So I'm at the grocery store and as I come into the cleaning products aisle there's a guy in a wheelchair at the far end trying to reach the Comet. It's quite an effort because the Comet is up pretty high, and on top of that, the bottom shelf is quite a bit wider than the other shelves, so he has to reach not only way up, but way over. He manages to just brush it with his fingertips, knock it over, and then catch it as it falls. As I pick up my laundry detergent and head down the aisle, I see that he's still in front of the bathroom cleaners, kindof craning his head back and frowning.

Now at this point I should mention that I'm short. Not ultra-short, but short enough that the only thing in the world that seems to built with people my height in mind is economy-class seating on airlines. If you see me in front of some tall shelves in a store kindof craning my neck back and frowning, it means I want something from the top shelf, and I'm wondering (1) how long will it be before someone walks by who's taller than me so I can ask them for help, and (2) if nobody comes by in a reasonable amount of time, are these shelves sturdy enough that I can risk trying to climb them.

So I go up to the guy and say, hey can I reach something for you. He says no thanks, it was Comet he was after, but he was reading the labels to see if anything else looked better. I say no problem, Comet's pretty much the best anyway.

In a perfect world untainted by crappy -isms, he would have said have a nice day, and I would have said same to you, and we would have gone our separate ways and that would have been that.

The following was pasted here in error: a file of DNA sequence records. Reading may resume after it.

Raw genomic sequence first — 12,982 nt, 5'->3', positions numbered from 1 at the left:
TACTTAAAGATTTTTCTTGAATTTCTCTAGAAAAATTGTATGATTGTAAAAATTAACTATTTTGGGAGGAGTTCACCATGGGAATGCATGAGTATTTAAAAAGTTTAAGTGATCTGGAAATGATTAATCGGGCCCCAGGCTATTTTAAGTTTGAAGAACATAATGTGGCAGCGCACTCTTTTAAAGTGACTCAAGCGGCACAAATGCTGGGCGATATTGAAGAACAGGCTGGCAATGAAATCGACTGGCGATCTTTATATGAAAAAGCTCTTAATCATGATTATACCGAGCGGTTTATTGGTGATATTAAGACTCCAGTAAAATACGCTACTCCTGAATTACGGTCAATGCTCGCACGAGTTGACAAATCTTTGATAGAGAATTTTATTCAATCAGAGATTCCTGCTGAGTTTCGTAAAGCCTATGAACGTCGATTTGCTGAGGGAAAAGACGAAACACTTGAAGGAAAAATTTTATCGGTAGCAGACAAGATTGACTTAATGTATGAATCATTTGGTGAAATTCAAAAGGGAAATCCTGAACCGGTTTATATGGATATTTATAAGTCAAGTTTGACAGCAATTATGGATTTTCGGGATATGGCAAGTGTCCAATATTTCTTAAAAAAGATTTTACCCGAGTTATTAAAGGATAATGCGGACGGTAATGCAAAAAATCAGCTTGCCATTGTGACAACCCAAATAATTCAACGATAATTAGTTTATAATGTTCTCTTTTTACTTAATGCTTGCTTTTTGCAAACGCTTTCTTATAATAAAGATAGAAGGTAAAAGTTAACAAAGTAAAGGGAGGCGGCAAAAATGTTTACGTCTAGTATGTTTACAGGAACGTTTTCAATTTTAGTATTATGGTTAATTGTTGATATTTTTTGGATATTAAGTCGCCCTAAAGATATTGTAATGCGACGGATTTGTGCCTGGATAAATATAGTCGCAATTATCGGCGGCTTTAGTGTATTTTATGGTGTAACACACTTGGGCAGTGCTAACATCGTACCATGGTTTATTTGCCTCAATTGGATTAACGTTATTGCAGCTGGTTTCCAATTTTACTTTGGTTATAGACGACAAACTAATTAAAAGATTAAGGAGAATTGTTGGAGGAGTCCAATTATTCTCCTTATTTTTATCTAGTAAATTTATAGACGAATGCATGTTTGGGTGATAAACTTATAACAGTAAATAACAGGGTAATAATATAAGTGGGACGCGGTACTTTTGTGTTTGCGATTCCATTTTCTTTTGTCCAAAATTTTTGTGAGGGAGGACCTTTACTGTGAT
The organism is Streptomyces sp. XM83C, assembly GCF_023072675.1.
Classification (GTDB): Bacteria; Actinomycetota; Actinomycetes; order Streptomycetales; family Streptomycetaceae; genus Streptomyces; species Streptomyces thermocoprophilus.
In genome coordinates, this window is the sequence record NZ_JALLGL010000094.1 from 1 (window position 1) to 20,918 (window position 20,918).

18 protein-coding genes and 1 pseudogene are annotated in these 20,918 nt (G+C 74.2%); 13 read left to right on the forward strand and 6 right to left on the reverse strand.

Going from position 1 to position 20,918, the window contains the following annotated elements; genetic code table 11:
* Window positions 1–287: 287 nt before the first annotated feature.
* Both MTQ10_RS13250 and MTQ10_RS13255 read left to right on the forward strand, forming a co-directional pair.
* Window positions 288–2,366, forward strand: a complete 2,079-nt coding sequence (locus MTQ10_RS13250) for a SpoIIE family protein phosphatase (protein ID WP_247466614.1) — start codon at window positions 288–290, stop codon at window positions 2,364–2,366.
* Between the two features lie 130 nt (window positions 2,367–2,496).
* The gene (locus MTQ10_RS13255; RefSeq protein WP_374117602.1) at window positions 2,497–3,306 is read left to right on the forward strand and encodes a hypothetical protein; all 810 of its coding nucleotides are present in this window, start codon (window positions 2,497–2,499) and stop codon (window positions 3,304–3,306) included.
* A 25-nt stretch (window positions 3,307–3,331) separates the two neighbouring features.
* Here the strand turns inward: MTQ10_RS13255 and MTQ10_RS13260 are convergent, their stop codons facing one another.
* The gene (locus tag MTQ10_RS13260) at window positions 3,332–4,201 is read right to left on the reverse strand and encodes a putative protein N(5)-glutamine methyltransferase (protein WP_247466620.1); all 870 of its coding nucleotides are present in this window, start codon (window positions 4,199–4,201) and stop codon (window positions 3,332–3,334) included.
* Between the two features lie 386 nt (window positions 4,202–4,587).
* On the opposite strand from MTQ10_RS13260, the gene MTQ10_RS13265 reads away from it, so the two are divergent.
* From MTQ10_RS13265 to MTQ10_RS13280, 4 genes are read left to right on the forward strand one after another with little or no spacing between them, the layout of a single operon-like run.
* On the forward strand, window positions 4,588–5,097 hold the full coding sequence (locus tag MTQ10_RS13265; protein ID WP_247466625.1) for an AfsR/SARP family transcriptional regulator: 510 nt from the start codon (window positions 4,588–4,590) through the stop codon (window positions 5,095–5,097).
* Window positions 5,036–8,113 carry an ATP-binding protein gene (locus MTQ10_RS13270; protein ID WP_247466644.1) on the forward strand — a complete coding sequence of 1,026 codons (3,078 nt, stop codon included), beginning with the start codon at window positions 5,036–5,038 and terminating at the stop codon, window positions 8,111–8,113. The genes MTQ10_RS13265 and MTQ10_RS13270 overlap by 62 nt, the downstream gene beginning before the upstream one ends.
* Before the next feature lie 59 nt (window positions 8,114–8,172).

In the real world, he launched into profuse thanks (using words like "charity") for noticing him and offering to help and I felt really uncomfortable because I thought I was just being neighborly and there was really nothing special about it - just one person who sometimes has trouble reaching things trying to help out someone else having the same problem. But I couldn't figure out how to say so without sounding really insensitive. I mean, if I can't reach, I can climb the frakking shelves.

And then he just wanted to talk (about the relative merits of different cleaning products, the weather, and other non-threatening topics), and told me his name and wanted to know mine, and so we talked about various things, and then on top of the discomfort I was already feeling, I started feeling a much more familiar discomfort that caused me to gesture a lot in ways that the ring S. gave me would look prominent, and try to find a way to end the conversation, which was harder than you might expect because he started thanking me for taking the time to talk to him.